Democracy: Equality of Income and Egalitarianism

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One of the main concepts in democratic theory is equality. Countless scholars theorize about the impact of inequality, especially economic and political ones, on democracy. Increasingly, contemporary theorists discuss egalitarian democracy as a necessary development course for the current social structure. Egalitarian doctrines emphasize that people should have equal opportunities to express their rights. Thus, the questions are whether democracy requires equality of income and wealth and how existing democracy might make a country more or less egalitarian.

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Conceptually, democracy does not require equality of income or wealth. People should have equal representative power in government to influence the governing process and the capability to exercise their rights without connection to economic status. Levin-Waldman (2016) argues that “money is supposed to be irrelevant” and “both the rich and the poor are equal before” the law and government (The Threat to Democracy section, para. 1). In reality, rising economic inequality undermines democracy as it increases the gap between rich and poor.

Democratic regimes that foster dependence relationships and are not committed to removing economic inequalities and decentralizing authority make countries less egalitarian. Extreme inequality divides society, virtually shrinking the middle class and leading to public unrest, which may result in wealth-equalizing policies initiatives (Scheve & Stasavage, 2017; Levin-Waldman, 2016). Furthermore, the economic gap has a detrimental effect on citizens’ ability to equally participate in the governing process (Levin-Waldman, 2016). Unfortunately, in existing democracy, wealth is often connected to individuals’ social status as it grants better access to the legislative system and allows for more protection from legal bodies. Democracy is more egalitarian when it enables “equal access to power” and guarantees “equal protection of rights and freedoms” (Sigman & Lindberg, 2019, p. 8-9). Additionally, creating social policies that provide necessary goods and services to all citizens makes countries egalitarian.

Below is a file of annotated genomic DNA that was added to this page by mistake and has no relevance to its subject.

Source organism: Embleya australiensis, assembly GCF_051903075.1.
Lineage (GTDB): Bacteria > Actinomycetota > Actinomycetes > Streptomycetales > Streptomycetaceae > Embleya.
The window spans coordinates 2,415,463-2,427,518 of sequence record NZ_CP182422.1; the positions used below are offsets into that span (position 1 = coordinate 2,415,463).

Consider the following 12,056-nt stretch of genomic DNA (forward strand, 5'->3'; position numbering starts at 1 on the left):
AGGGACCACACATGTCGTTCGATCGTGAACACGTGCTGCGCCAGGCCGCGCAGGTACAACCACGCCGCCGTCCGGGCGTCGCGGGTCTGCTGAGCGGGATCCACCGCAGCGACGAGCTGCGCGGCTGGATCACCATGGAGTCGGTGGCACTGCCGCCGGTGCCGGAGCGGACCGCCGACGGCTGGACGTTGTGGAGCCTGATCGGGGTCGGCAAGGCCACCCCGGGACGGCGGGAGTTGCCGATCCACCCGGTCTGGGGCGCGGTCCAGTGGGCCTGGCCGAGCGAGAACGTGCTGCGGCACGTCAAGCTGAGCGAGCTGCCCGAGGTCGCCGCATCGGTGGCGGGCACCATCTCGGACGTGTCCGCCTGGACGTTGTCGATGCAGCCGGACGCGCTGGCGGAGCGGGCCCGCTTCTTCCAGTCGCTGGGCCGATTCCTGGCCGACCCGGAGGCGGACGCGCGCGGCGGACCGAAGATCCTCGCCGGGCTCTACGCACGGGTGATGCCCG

In conclusion, while equality of income or wealth is not required, economic inequality contributes to less egalitarian countries. Democratic regimes that create social policies to remove economic inequality and guarantee equal opportunities to influence the governing process and equal protection of political rights are egalitarian. In a democracy, money should not dictate individuals’ standing in society and grant more freedoms, and all social groups should be independent in exercising their democratic rights.


Levin-Waldman, O. M. (2016). How inequality undermines democracy. E-International Relations. Web.

Scheve, K., & Stasavage, D. (2017). Wealth inequality and democracy. Annual Review of Political Science, 20, 451-468. Web.

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Sigman, R., & Lindberg, S. I. (2019). Democracy for all: Conceptualizing and measuring egalitarian democracy. Political Science Research and Methods, 7(3), 595-612. Web.

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DemoEssays. (2022) 'Democracy: Equality of Income and Egalitarianism'. 17 November.


DemoEssays. 2022. "Democracy: Equality of Income and Egalitarianism." November 17, 2022.

1. DemoEssays. "Democracy: Equality of Income and Egalitarianism." November 17, 2022.


DemoEssays. "Democracy: Equality of Income and Egalitarianism." November 17, 2022.